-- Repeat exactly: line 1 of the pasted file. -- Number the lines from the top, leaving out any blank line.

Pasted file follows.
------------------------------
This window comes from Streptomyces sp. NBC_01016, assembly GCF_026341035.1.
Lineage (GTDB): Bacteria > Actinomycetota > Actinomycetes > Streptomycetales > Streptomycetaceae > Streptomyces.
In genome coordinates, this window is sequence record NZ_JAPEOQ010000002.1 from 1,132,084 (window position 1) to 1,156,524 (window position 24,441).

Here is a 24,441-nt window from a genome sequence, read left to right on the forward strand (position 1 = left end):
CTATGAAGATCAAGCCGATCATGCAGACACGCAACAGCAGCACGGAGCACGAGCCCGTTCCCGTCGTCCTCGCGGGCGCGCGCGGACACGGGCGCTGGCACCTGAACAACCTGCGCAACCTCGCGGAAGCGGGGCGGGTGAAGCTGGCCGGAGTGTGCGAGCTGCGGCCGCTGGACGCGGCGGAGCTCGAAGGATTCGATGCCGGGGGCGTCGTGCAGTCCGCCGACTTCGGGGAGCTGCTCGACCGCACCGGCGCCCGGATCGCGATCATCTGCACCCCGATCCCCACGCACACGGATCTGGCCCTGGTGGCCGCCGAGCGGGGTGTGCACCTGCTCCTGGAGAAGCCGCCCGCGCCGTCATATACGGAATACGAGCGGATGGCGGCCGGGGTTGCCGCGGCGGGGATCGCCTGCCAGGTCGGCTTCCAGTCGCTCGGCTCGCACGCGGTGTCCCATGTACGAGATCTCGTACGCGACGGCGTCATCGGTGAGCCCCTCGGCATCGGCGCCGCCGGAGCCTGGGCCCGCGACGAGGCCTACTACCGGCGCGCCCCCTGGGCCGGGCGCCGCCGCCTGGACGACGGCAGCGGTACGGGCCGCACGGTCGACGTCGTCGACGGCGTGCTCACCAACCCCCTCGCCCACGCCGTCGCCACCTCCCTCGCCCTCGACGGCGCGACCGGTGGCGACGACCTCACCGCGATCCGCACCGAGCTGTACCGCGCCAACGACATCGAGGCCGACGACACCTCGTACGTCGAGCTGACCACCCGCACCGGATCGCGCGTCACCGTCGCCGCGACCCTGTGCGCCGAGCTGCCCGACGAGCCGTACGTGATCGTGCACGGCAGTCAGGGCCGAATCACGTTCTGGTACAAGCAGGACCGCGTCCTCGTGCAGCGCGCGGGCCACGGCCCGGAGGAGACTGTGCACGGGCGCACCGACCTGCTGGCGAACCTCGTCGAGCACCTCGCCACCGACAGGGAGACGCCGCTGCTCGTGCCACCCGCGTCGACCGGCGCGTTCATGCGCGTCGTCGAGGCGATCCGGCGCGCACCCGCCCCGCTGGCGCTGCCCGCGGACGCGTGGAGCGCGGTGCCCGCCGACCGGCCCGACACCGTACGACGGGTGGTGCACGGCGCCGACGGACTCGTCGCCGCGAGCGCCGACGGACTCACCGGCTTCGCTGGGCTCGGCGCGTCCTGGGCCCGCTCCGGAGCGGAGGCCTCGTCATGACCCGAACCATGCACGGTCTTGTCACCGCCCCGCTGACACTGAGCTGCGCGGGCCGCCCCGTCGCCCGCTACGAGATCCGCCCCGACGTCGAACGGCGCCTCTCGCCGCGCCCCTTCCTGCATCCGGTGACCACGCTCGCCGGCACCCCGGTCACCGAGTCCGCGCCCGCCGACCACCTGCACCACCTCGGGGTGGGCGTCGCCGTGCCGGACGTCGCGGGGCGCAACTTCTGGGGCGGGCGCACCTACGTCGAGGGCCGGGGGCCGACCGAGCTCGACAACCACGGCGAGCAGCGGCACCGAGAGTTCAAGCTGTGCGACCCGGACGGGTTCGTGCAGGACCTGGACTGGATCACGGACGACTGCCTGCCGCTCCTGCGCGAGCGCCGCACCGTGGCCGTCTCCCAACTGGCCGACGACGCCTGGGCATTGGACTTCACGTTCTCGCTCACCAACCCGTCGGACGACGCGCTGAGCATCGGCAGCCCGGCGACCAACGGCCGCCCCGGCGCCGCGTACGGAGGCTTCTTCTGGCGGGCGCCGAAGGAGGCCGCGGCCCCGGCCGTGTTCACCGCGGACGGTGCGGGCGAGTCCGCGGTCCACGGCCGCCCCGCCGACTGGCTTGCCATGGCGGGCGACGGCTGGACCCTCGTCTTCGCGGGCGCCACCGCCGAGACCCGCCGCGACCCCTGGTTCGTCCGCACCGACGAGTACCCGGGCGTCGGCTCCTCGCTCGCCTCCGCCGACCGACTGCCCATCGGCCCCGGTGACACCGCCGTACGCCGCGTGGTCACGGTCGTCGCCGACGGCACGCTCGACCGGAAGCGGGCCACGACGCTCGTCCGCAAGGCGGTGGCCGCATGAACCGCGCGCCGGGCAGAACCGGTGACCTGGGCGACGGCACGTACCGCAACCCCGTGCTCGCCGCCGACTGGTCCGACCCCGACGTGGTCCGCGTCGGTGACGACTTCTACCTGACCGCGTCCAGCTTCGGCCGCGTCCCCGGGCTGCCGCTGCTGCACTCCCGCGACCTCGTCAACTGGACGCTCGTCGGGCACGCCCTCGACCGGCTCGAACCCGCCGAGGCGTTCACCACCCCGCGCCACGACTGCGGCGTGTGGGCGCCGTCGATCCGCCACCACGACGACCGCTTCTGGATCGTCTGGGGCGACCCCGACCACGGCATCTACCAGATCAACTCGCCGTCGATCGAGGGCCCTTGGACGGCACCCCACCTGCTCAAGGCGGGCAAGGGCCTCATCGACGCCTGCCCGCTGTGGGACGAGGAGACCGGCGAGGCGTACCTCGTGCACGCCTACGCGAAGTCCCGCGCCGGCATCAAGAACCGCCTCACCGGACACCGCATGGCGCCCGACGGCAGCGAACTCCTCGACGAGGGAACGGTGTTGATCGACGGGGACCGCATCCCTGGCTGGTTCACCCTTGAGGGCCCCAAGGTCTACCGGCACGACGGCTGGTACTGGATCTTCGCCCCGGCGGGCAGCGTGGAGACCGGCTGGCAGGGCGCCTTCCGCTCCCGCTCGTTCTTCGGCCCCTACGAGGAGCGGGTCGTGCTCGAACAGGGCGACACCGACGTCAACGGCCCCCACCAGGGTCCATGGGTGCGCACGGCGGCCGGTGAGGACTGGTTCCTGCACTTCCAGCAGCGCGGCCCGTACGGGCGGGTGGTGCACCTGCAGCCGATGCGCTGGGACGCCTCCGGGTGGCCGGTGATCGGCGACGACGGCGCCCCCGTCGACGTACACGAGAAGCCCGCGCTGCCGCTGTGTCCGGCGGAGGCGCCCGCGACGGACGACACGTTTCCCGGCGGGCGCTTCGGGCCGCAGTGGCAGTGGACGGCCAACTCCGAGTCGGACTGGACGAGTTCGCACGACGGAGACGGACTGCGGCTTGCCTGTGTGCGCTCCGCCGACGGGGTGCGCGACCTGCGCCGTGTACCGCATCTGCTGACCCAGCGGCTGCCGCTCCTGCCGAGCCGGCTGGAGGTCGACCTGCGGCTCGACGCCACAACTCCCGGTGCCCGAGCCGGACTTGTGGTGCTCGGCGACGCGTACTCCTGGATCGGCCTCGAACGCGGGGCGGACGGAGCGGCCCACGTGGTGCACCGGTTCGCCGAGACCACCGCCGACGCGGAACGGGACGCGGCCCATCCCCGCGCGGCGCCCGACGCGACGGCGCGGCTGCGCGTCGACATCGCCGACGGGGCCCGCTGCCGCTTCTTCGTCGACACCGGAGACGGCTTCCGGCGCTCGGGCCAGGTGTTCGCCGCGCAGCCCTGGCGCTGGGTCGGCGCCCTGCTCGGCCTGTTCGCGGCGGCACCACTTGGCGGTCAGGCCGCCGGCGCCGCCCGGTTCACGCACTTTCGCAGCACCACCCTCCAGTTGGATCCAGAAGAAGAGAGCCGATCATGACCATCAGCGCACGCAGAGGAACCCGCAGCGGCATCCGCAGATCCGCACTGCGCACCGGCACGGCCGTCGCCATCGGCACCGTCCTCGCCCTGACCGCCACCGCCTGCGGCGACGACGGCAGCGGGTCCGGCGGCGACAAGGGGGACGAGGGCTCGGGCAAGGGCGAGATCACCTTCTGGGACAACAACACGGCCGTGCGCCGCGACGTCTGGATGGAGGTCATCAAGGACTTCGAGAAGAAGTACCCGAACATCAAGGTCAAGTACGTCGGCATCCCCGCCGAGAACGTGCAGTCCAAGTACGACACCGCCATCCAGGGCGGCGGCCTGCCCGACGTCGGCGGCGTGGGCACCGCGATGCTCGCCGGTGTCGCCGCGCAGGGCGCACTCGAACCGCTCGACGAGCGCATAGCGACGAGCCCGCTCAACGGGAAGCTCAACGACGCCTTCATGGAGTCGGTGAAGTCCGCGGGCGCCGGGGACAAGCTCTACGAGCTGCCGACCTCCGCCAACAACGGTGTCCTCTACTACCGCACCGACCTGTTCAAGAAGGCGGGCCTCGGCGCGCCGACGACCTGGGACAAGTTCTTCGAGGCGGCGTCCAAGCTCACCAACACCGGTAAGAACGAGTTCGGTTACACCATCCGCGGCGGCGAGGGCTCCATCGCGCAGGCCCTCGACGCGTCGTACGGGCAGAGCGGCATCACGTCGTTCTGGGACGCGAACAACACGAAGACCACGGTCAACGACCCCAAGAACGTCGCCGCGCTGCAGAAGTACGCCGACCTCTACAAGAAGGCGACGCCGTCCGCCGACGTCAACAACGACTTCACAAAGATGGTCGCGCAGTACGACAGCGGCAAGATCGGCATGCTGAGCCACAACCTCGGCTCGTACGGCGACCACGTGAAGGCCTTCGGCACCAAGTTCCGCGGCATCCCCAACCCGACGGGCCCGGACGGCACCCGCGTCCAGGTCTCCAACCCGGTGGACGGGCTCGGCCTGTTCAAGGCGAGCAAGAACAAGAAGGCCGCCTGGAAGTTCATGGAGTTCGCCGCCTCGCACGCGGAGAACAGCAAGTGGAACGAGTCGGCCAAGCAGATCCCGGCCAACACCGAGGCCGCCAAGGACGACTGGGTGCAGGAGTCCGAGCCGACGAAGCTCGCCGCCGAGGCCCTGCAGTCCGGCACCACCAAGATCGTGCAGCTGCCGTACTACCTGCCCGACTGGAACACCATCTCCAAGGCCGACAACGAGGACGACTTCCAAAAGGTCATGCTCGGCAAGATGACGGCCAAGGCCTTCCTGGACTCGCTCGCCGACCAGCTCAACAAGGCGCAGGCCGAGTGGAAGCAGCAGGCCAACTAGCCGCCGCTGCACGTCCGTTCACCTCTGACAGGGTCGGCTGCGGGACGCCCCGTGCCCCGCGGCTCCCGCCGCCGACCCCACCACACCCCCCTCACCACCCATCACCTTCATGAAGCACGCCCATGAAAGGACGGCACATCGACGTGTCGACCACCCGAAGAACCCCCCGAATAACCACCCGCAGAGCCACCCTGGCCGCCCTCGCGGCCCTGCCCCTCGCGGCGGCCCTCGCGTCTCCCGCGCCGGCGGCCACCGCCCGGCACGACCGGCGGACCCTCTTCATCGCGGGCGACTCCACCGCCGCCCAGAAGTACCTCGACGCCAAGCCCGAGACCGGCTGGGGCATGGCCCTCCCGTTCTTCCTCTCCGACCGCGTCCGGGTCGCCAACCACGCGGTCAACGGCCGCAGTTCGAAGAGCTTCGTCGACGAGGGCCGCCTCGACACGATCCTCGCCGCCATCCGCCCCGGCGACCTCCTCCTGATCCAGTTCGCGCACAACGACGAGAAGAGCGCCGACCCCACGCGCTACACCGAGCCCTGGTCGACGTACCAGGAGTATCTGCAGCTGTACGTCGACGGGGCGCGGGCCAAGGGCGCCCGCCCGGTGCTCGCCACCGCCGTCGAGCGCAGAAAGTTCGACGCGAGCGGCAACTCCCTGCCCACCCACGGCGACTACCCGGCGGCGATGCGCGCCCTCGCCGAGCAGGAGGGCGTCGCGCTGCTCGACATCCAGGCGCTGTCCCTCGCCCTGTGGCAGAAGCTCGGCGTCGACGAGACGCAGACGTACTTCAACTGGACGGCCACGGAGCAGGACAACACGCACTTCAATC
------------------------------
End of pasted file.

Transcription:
This window comes from Streptomyces sp. NBC_01016, assembly GCF_026341035.1.